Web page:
FIG. 12 shows a simulation of the cavity modes 1210 of the system, which comprises the moveable external mirror, the air gap, the thinned GaN remnant, and the epitaxial side DBR. The lasing wavelength 1220 coincides with one of these modes. For comparison, the photoluminescence spectrum 1230 of the sample without second DBR under the same excitation conditions as used for the laser operation is also shown. As evident in FIG. 12, the cavity determines the lasing wavelength, which does not necessarily coincide with the peak photoluminescence emission wavelength of the QWs.
Incident pump photons have higher energy than the laser photons and the pump-laser photon energy difference is denoted the quantum defect. The pump-laser photon energy difference is dissipated as heat from the device active region. Additionally, heat generation occurs from the non-ideal material quality in the form of non-radiative recombination. Dielectric reflectors can use high refractive index contrast materials which provide very good reflectivity with relatively few layers. However, dielectrics may exhibit relatively low thermal conductivity, and, when disposed between the gain region and the heat sink, reflectors made of these dielectric materials can impede heat transfer from the gain region to the heat sink. In some embodiments, laser structures may include reflectors that have thermal conductivity that varies with respect to distance from the gain region. For example, the thermal conductivity of the reflector may have thermal conductivity that varies with respect to distance. For example, the thermal conductivity, k1, in a first region of the reflector may be different from the thermal conductivity, k2, in a second region of the reflector. Such reflectors may be better suited to achieve dual design constraints of acceptably high reflectivity, which can be accomplished using high refractive index contrast dielectrics, and acceptably high thermal conductivity, which may be accomplished using semiconductor materials that have a higher thermal conductivity than the thermal conductivity of dielectric materials.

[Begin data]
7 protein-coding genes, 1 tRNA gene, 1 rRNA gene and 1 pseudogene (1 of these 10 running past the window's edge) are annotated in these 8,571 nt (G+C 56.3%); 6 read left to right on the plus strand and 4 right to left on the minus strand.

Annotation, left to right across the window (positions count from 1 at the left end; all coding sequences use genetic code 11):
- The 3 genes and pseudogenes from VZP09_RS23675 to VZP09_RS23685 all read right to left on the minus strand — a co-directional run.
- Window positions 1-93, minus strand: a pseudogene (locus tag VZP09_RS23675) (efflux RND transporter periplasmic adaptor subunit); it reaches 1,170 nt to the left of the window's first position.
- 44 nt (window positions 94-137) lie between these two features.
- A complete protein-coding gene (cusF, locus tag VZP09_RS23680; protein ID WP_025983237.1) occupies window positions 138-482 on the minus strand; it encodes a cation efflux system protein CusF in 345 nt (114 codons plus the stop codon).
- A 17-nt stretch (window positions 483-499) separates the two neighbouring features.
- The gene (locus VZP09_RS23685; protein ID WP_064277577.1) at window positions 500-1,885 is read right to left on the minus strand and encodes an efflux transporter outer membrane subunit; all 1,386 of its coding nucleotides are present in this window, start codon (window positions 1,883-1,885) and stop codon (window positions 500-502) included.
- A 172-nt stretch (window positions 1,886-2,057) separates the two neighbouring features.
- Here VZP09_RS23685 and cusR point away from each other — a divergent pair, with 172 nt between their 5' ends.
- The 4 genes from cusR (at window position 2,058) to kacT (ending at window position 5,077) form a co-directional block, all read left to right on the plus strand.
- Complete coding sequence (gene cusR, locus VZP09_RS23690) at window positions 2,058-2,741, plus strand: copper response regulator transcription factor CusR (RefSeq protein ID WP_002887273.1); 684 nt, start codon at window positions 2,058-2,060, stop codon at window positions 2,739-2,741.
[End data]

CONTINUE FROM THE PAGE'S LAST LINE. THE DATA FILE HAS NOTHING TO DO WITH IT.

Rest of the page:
FIG. 13 depicts a VCSEL that includes first and second reflectors disposed on either side of a gain region. In this example, the first reflector is proximate a heat sink and includes first and second portions (denoted portion 1 and portion 2, respectively in FIG. 13). The first portion has a thermal conductivity that is different from the thermal conductivity of the second portion.
In some implementations, the first portion may be made of semiconductor materials that have a relatively higher thermal conductivity. For example, the first portion of the first reflector may comprise a semiconductor material which is epitaxially grown on the gain region. The second portion may be made of dielectric materials that have a relatively lower thermal conductivity than the semiconductor material. The second portion of the first reflector may be deposited on the first portion of the first reflector, e.g., by sputtering or evaporation processes.
In some cases, the first portion may be an epitaxially grown semiconductor DBR portion, comprising a number layer pairs of GaN/AlGaN (thermal conductivity about ksemi=1.3 W/cm−K), or other suitable semiconductor material. The second portion may be a non-epitaxial, dielectric DBR portion, e.g., comprising layer pairs of SiO2/TiO2 (thermal conductivity about kdiel=0.04 W/cm−K). For example in some implementations, the first portion may comprise 10.5 layers pairs of GaN/Al0.2Ga0.8N, where the GaN layers have a thickness of about 46.8 nm and the AlGaN layers have a thickness of about 48.8 nm. The second portion may comprise 4 layer pairs of SiO2/TiO2, wherein the SiO2 layers have a thickness of about 78.8 nm and the TiO2 layers have a thickness of about 53.2 nm.
If the higher thermal conductivity material, e.g., semiconductor, is used in conjunction with a lower conductivity material, e.g., dielectric, the total thickness of the dielectric portion which reduces the overall thermal resistance of the device. In some embodiments, one or both of the first portion or the second portion may be a HR/BL DBR. The first portion of the HR/BL DBR may be formed of ¼-wavelength GaN/AlGaN pairs and the second portion of the HR/BL DBR may be formed of ¾ wavelength SiO2/TiO2 layer pairs.